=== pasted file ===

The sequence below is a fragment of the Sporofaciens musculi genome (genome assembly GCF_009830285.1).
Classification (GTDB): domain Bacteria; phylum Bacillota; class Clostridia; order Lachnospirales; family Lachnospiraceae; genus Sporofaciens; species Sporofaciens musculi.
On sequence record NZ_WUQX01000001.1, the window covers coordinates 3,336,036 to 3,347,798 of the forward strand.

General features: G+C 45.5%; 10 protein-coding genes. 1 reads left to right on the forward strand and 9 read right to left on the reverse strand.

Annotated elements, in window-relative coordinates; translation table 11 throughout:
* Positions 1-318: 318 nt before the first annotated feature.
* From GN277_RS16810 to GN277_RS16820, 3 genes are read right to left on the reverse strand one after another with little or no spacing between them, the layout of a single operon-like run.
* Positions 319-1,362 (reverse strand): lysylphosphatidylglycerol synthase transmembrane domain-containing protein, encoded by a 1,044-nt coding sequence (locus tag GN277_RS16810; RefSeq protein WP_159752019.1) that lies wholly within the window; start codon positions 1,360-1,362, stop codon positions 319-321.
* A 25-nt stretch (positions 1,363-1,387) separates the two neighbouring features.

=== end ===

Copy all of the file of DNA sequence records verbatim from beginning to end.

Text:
The sequence below is a fragment of the Sporofaciens musculi genome (genome assembly GCF_009830285.1).
Classification (GTDB): domain Bacteria; phylum Bacillota; class Clostridia; order Lachnospirales; family Lachnospiraceae; genus Sporofaciens; species Sporofaciens musculi.
On sequence record NZ_WUQX01000001.1, the window covers coordinates 3,336,036 to 3,347,798 of the forward strand.

General features: G+C 45.5%; 10 protein-coding genes. 1 reads left to right on the forward strand and 9 read right to left on the reverse strand.

Annotated elements, in window-relative coordinates; translation table 11 throughout:
* Positions 1-318: 318 nt before the first annotated feature.
* From GN277_RS16810 to GN277_RS16820, 3 genes are read right to left on the reverse strand one after another with little or no spacing between them, the layout of a single operon-like run.
* Positions 319-1,362 (reverse strand): lysylphosphatidylglycerol synthase transmembrane domain-containing protein, encoded by a 1,044-nt coding sequence (locus tag GN277_RS16810; RefSeq protein WP_159752019.1) that lies wholly within the window; start codon positions 1,360-1,362, stop codon positions 319-321.
* A 25-nt stretch (positions 1,363-1,387) separates the two neighbouring features.